Andray Blatche – Brooklyn Nets
Blatche’s PER last year was 21.9. That is frankly enormous, enormous enough for 14th in the league. PER never tells the whole story about someone’s production or value, as evidenced by the fact that Amar’e Stoudemire was one spot ahead in 13th, yet it tells a big part of it. And so while the cringe-worthy moments on the court, and the distracting ones off it, continued to follow him around, it was all reconciled by just how productive (10.3 points and 5.1 rebounds in only 19 minutes per game) and cheap (one year unguaranteed minimum salary contract) Blatche was.
Both of these things should be true again. Blatche returns to the same team for the same role, but is now flanked with better teammates. He crucially remains almost as cheap – to preserve their taxpayer MLE for Andrei, the Nets re-signed Andray for the maximum amount that they could as a non-Bird right free agent, a mere 120 percent of the minimum salary. In re-signing Blatche to a one year contract (the player option in his second year does not count until it is exercised, which it surely won’t be), at the end of which he will have early Bird rights, Brooklyn have also given Blatche the right to veto any trade he is in, as he would lose this Bird right status if traded. Therefore, Brooklyn have essentially guaranteed themselves one year of fantastic quality bench production from someone who, when he’s this cheap and this good, is worth it all.
Chris Andersen – Miami HEAT
Andersen was eligible for, and expected to receive, a Blatche-like contract for 120 percent of the minimum salary. Yet he’s come even cheaper than that, signing purely for the minimum. He comes cheap for many well established reasons – the off-court sideshow (however unjust it is, being the victim of a fabricated accusation is still a black mark in the NBA owner’s book), the holes in the skill set, the two year suspension, and the degenerating knees that limit his time on the court. Advancing age is now a factor – he doesn’t jump like one, but it should be remembered that Andersen is now a 35 year old.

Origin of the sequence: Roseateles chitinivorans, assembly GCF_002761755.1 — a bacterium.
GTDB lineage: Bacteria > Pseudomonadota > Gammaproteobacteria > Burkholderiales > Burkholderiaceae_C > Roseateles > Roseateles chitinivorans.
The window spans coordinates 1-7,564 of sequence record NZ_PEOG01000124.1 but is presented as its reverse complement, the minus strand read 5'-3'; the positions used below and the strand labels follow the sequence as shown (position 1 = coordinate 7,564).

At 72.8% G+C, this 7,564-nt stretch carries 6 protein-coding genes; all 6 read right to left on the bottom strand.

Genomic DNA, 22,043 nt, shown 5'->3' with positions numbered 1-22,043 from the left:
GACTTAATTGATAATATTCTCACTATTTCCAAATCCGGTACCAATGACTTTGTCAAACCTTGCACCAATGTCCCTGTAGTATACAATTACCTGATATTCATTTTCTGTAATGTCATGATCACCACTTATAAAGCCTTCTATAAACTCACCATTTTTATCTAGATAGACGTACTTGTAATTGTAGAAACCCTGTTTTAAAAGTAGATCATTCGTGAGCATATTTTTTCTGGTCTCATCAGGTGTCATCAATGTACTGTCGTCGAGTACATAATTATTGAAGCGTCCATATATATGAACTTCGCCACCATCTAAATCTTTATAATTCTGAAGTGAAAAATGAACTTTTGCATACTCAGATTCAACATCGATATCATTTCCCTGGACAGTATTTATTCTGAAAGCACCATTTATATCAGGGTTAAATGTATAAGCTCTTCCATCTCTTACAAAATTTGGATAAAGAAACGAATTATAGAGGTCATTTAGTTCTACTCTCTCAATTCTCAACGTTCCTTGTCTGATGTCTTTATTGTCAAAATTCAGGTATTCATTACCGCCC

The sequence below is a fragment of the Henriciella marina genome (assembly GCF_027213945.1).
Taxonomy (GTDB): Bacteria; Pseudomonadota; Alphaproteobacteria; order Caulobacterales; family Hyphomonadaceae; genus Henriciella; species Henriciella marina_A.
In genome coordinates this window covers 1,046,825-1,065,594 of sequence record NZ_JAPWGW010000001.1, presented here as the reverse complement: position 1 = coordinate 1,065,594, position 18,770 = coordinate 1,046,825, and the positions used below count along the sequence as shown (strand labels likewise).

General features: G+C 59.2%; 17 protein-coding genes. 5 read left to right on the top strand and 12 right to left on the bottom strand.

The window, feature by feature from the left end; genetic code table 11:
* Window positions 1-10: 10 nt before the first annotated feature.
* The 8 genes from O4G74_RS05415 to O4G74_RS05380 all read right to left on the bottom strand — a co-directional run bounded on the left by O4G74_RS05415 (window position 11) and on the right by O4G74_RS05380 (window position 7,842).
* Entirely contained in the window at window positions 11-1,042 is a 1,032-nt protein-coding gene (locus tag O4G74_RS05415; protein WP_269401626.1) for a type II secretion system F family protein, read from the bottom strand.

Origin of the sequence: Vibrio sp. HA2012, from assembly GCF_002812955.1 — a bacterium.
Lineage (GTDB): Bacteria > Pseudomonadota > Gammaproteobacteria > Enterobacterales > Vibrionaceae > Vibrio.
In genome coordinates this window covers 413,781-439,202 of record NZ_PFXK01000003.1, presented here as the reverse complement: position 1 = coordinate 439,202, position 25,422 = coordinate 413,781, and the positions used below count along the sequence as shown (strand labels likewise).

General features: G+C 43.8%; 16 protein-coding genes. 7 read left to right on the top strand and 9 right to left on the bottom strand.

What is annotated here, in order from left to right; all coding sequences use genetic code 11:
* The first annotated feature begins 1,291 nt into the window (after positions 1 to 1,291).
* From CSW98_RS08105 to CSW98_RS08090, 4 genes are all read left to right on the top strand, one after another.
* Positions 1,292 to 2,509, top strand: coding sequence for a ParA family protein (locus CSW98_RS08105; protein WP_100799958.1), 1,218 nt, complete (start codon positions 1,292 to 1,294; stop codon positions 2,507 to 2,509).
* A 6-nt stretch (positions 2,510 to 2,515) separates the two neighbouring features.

However, none of that matters as much as the simple belief that Miami would not have won the title last season without Andersen. He tipped the balance of their season, and cost only the minimum salary to do it. And now he’ll cost only the minimum salary again.
J.J. Hickson – Denver Nuggets
It is all too easy to dismiss the quality production of a player on a lottery team as being the direct product of it. It is also way too commonplace to do so. Hickson is the victim of this – his 12.7 points and 10.4 rebounds in only 29 minutes per game is invariably tempered by comments about Portland’s 33-49 record and Hickson’s own flaws (including, but certainly not limited to, his own inconsistent defensive rebounding abilities masked by that RPG figure).
Doing so, however, is a default position we seem to subliminally take when it comes to players who don’t acquiesce to our standards for the ‘fundamentals’. Averaging a double double in less than 30 minutes per game, on a 59 percent true shooting percentage, is incredibly good, however flawed it is. Hickson is an elite offensive rebounder and quality finisher, who has improved his shot selection and thus his efficiency, making him a highly effective weapon who can both win and finish possessions.
It is nonetheless true that holes in his game not readily measured by statistics – almost all of which come on the defensive end – do affect his overall impact on the game despite his laudable basic statistics. But if these holes didn’t exist, Hickson would be a $12 million player. As it is, he’s a $5 million one coming off a highly productive season in which he showed continued improvement to his game. That, then, is a good price to pay. And whilst concerns about the duplicity between him, Kenneth Faried and JaVale McGee are legitimate, stockpiling talent at affordable prices is the way a good-but-not-great team should be headed.